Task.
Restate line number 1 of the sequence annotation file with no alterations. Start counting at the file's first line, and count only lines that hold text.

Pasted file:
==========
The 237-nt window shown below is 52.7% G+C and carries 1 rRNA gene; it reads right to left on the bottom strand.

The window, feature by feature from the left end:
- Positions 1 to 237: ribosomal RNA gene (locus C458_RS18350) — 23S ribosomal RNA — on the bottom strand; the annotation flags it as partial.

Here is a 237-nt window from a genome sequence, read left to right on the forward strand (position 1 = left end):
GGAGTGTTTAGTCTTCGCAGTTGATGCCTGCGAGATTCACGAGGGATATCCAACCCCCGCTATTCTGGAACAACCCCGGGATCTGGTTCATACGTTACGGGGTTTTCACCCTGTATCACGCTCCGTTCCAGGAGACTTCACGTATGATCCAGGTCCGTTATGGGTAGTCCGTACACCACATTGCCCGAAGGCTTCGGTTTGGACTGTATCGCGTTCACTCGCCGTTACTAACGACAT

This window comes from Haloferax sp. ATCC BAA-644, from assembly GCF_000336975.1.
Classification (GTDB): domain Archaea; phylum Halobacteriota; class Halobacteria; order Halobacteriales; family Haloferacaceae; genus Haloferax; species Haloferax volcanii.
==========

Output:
The 237-nt window shown below is 52.7% G+C and carries 1 rRNA gene; it reads right to left on the bottom strand.